Ahh! There’s nothing like a nice steamy shower to get you going in the morning … unless the hot water is only lukewarm, that is (sigh).
What in the world is causing this and how do you fix it? Follow our guide to troubleshoot your hot water problem.
1. Tripped Breaker
If you own an electric water heater, first see whether the power source has been interrupted by a tripped breaker. Because the hot water tank will cool down gradually, the hot water will be only lukewarm for some time before it becomes completely cold.
To fix the problem, flip the appropriate circuit breaker to “On.” This should cause your water heater to start up again. (Don’t plan on jumping into a scalding shower right away, though. It will take some time to heat the water thoroughly.) If the heater doesn’t restart, or if the breaker trips continually, you could have an electrical problem with your water heater.
2. Faulty Thermostat
Check the thermostat to see whether it’s been reset incorrectly. The thermostat should be set at 60° C, which is the recommended water heater temperature to prevent contamination of your hot water. (However, it’s wise to install a water-mixing or other anti-scald device.)
If the setting is all right, the thermostat itself may be faulty and need replacing. Your electric water heater tank might be equipped with two thermostats; in this case, replace them both at the same time.
3. Broken Gas Valve
As with any appliance, parts will start to wear down eventually. If your hot water heater is over a decade old, there’s a chance its gas valve has been damaged.
If you start to smell rotten eggs around your hot water tank, it’s likely due to a broken or leaking gas line. This means the cold water isn’t being heated up properly.
A gas leak is an urgent and dangerous problem that shouldn’t be fixed with DIY methods. Switch off your gas and call your energy provider or plumber.
4. Broken Internal Heating Element
If you have an electric water heater, they generally have two heating elements. When one of them breaks, the other has to work twice as hard to heat cold water.
Consistently lukewarm water can be caused by a problem with the upper heating elements. If you have a short-lived supply of hot water, it could indicate a problem with the lower heating elements.
Regular maintenance will help prevent damage from occurring, but if you’re already dealing with broken heating elements, it’s time to call in a plumber.
5. Leaking Water Heater
Your water heater tank might be leaking for several different reasons.
One of the most common reasons is due to corrosion. Minerals in the water build up over time, and will slowly start to erode away at your hot water tank.
Some other reasons for why your hot water tank is leaking are:
- Drain valve isn’t fully closed, or needs to be replaced
- Pressure release valve needs to be replaced
- Corroded anode rod
- Internal hot water tank is cracked
- Hot water heater has reached the end of its lifespan
6. Hot Water Heater is Too Small
Whether you’ve added more family members to your household, or have moved into a home with a smaller tank than you’re used to, it’s possible that your hot water heater is simply too small for the demand of your home.
If you’re constantly showering in lukewarm water, it might be time to consider a tankless water heater. This type of water heater, unlike a tank water heater, provides “endless” hot water because it doesn’t rely on a preheated hot water supply.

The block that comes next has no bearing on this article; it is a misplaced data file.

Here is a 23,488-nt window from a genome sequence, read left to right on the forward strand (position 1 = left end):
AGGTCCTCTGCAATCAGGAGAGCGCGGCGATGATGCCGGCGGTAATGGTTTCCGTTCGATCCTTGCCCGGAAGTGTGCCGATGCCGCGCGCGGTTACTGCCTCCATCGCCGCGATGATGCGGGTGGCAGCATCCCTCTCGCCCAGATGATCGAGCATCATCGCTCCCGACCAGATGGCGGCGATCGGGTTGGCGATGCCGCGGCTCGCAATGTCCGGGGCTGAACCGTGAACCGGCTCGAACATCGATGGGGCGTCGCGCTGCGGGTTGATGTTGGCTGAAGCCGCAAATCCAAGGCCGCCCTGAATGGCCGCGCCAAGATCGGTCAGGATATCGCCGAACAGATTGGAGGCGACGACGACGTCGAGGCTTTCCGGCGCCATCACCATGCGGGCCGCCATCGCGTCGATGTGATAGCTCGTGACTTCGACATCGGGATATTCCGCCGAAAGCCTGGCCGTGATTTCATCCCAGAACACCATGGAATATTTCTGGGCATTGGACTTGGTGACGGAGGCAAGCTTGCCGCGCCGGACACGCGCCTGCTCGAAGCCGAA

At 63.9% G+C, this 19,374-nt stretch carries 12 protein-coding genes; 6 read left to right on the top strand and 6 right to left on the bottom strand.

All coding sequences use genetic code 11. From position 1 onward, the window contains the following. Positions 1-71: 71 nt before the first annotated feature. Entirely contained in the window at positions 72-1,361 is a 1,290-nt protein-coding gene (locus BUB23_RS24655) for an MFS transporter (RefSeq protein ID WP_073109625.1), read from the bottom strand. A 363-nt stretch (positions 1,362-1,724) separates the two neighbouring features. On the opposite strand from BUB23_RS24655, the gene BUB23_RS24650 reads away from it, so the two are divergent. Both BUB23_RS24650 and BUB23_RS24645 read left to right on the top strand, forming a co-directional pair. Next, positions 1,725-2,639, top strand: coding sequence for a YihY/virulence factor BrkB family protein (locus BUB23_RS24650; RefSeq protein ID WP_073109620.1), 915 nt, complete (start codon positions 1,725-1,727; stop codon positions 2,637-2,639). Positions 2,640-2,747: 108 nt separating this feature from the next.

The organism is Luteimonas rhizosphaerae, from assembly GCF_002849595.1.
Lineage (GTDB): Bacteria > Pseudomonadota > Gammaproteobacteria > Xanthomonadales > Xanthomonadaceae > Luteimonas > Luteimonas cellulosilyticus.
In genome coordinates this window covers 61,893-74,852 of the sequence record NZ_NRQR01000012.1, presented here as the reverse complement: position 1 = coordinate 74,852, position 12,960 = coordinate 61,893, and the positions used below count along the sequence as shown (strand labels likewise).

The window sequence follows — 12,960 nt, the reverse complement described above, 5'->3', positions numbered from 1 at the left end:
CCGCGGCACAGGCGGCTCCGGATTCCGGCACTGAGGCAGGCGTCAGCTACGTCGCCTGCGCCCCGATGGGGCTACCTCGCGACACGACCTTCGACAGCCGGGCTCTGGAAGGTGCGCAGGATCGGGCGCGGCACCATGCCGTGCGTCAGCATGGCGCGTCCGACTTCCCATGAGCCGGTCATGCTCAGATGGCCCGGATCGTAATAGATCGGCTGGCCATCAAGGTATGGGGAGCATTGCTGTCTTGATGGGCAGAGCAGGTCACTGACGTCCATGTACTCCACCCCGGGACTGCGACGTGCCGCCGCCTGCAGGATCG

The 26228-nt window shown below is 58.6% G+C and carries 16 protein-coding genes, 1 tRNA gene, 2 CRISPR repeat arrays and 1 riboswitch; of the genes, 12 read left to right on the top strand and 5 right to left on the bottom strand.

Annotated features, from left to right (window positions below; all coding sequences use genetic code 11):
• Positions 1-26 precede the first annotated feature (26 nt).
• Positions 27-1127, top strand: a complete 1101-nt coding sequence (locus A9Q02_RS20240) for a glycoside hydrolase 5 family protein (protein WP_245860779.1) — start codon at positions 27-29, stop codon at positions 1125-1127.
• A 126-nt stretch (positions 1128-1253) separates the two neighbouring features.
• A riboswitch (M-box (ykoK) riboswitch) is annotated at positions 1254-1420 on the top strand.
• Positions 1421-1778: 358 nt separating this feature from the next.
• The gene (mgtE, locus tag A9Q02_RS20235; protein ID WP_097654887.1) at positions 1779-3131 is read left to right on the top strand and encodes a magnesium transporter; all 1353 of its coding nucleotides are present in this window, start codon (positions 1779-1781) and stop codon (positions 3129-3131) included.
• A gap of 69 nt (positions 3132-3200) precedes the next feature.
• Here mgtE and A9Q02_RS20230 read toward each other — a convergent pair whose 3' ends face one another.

7. Mineral Buildup
Vaughan has hard water, meaning it contains a high level of dissolved mineral content — mostly calcium, magnesium, and manganese. These minerals tend to build up in the form of sediment at the bottom of your water heater, where the heating element is often located.
As a result, the heating process will be less effective and your “hot water” will be only lukewarm. Flushing the water tank annually to drain off mineral buildup is the solution to this problem. Find DIY instructions here, or if you prefer, we can take care of this chore for you.
8. Immersion Heater Not Working
A traditional tank hot water heater contains two immersion heaters. When either of these stops working, the heat supply will be halved. As a result of this reduced heating capability, the water never reaches the preset temperature and your hot water is only lukewarm. The non-functional immersion heater will need repair or replacement.
9. Broken Dip Tube
The dip tube brings cold water from your home’s plumbing system into your water heater. When working correctly, this dip tube routes the water down to the heating element, where it will be heated quickly and efficiently.
However, if you have a broken dip tube, incoming water may be left at the top of the hot water tank, and channelled from there to hot water faucets throughout your house without sufficient heating. Unfortunately, when the dip tube breaks down, it usually means that you will need to replace your water heater.
10. Aging Water Heater
All good things must come to an end, and your water heater may just be wearing out due to its age. Conventional tank heaters have a service life of 8-12 years, as a rule, compared to tankless heaters, which can last as long as 20 years. Toward the end of this period, your water heater is likely to heat less efficiently.
Husky Will Get The Hot Water Flowing
We know that a steady supply of hot water is vital to you.
That’s why we offer fast, expert repair. And if it’s time for a new water heater, we’ll help you choose the best tank or tankless water heater for your home.
Call us 24/7: 905-761-9485 or 416-665-3666